Julian Assange loses PCC complaint against New Statesman

Review of unauthorised biography contained no breach of the code, regulator finds.

Transparency campaigner Julian Assange has lost a complaint to the Press Complaints Commission over a book review in the New Statesman.

In a piece headlined "Every Stone Unturned", a review of the "unauthorised autobiography" of Assange published by Canongate, James Ball wrote:

[Andrew] O'Hagan's writing is at its best covering Assange's early life: a nomadic existence in rural Australia, replete with floppy disks hidden in beehives and nightly forays through secure servers. Yet even here, the strident note familiar from Assange's public pronouncements often vanishes, replaced with the mannerisms of a British aesthete. "It occurred to me on the steps of the court that I had travelled a very long way to see such snow," he muses after being granted bail on sexual assault charges in December. The language and tone are wholly uncharacteristic.

Assange believed that the reference here to "charges" was in breach of the PCC code. "I have not been charged with any offence and this statement therefore represents a significant and misleading inaccuracy. The facts are not hard to establish -- a matter of basic fact-checking -- and a correction should be printed with due prominence." He added that the article contributed to a "hostile media climate" and "a reduction in my ability to raise revenue for Wikileaks through loss of reputation".

The PCC disagreed, ruling:

It was not in dispute that the complainant had not been formally charged by Swedish authorities. As such, a claim that Swedish prosecutors had formally indicted the complainant with offences would clearly raise a breach of Clause 1 (i) of the Editors' Code. However, the articles under complaint had not made such a claim: rather they had alluded to "charges" more generally. In the view of the Commission, this conveyed to readers, accurately, that the complainant was being accused by Swedish prosecuting authorities of having committed the offences (and that prosecutors were seeking his extradition with a view to his potentially being tried for those offences).

The PCC wrote to the editor of the NS, Jason Cowley, to inform him that the complaint "raised no breach of the Code of Practice and did not require further investigation. That is why we have not contacted you."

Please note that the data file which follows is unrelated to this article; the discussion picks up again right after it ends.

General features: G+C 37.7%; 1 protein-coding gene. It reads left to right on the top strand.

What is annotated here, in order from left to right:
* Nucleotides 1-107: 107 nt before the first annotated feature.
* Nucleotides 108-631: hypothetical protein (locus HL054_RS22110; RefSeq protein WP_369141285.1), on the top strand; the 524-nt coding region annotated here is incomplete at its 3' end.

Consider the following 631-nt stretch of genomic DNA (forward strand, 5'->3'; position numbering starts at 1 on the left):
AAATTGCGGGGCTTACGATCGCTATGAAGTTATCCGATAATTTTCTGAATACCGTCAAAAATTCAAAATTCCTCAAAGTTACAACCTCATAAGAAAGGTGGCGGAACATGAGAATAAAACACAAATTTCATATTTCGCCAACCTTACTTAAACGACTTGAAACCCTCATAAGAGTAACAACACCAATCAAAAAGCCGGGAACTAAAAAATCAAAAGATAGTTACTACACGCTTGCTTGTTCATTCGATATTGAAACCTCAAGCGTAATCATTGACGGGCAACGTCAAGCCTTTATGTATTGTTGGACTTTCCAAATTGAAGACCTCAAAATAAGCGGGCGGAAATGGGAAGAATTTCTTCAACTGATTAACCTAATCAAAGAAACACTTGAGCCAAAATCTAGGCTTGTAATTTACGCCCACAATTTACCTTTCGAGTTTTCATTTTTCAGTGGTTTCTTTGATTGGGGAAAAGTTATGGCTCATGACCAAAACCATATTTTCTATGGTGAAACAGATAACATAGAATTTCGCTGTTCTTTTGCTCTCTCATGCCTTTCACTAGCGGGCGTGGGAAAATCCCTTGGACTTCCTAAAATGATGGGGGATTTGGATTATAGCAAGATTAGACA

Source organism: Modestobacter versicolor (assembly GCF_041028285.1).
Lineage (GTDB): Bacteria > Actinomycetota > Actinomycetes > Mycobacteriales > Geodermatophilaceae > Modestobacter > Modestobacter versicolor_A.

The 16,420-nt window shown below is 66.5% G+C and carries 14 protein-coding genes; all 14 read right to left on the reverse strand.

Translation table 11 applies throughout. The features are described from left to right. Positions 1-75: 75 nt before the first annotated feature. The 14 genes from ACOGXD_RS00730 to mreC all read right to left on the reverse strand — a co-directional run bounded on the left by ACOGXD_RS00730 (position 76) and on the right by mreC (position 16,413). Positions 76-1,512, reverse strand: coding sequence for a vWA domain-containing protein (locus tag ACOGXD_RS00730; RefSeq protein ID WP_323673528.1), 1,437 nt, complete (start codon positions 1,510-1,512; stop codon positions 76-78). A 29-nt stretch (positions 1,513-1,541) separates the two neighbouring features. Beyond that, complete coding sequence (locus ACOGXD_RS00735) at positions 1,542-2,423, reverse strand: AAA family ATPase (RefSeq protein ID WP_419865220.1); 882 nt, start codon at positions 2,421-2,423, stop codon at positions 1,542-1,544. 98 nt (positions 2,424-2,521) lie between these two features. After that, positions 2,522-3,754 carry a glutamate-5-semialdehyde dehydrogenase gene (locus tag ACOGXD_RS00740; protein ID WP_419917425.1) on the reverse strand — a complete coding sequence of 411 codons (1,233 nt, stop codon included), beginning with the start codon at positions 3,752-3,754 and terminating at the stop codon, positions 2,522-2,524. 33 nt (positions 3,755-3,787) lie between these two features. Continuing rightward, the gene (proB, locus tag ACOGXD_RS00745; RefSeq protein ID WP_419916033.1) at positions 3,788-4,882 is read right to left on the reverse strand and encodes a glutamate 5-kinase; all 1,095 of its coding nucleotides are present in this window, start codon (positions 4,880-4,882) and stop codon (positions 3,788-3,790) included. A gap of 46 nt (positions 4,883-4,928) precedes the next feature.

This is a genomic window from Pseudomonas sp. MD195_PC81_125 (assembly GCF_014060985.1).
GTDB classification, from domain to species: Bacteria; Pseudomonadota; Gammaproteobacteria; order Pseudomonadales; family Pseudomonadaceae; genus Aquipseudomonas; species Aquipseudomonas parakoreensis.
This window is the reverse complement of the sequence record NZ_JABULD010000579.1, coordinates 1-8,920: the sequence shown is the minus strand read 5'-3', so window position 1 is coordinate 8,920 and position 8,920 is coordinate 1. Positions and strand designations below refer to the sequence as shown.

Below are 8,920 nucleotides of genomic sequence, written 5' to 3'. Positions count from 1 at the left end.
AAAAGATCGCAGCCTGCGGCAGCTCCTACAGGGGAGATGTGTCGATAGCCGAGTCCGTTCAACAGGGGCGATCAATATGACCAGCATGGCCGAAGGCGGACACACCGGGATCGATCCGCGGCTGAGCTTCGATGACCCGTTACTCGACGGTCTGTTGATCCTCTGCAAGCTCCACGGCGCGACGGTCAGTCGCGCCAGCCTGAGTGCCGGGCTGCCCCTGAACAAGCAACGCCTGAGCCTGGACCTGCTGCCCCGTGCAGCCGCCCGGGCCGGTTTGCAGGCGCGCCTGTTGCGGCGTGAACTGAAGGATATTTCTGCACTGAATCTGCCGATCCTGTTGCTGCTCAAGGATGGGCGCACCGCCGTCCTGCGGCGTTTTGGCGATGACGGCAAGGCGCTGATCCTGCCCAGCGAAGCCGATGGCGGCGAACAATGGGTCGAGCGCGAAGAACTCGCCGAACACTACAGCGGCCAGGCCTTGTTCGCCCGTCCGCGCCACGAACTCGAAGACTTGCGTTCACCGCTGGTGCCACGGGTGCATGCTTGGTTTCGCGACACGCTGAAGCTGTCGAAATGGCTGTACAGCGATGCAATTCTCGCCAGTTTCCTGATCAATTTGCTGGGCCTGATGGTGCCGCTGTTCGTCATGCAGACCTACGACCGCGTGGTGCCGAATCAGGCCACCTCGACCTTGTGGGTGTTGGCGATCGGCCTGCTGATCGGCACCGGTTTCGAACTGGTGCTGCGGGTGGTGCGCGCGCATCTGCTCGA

In the interests of transparency and freedom of information, the New Statesman has uploaded the PCC judgement (here) and covering letter (here).

Getty Images.
Show Hide image

Scotland's huge deficit is an obstacle to independence

The country's borrowing level (9.5 per cent) is now double that of the UK. 

Ever since Brexit, and indeed before it, the possibility of a second Scottish independence referendum has loomed. But today's public spending figures are one reason why the SNP will proceed with caution. They show that Scotland's deficit has risen to £14.8bn (9.5 per cent of GDP) even when a geographic share of North Sea revenue is included. That is more than double the UK's borrowing level, which last year fell from 5 per cent of GDP to 4 per cent. 

The "oil bonus" that nationalists once boasted of has become almost non-existent. North Sea revenue last year fell from £1.8bn to a mere £60m. Total public sector revenue was £400 per person lower than for the UK, while expenditure was £1,200 higher.  

Nicola Sturgeon pre-empted the figures by warning of the cost to the Scottish economy of Brexit (which her government estimated at between £1.7bn and £11.2.bn a year by 2030). But the country's black hole means the risks of independence remain immense. As a new state, Scotland would be forced to pay a premium on its debt, resulting in an even greater fiscal gap. Were it to use the pound without permission, with no independent central bank and no lender of last resort, borrowing costs would rise still further. To offset a Greek-style crisis, Scotland would be forced to impose considerable austerity. 

Nor would EU membership provide a panacea. Scotland would likely be forced to wait years to join owing to the scepticism of Spain and others facing their own secessionist movements. At present, two-thirds of the country's exports go to the UK, compared to just 15 per cent to other EU states.

The SNP will only demand a second referendum when it is convinced it can win. At present, that is far from certain. Though support for independence rose following the Brexit vote, a recent YouGov survey last month gave the No side a four-point lead (45-40). Until the nationalists enjoy sustained poll leads (as they have never done before), the SNP will avoid rejoining battle. Today's figures are a considerable obstacle to doing so. 

George Eaton is political editor of the New Statesman.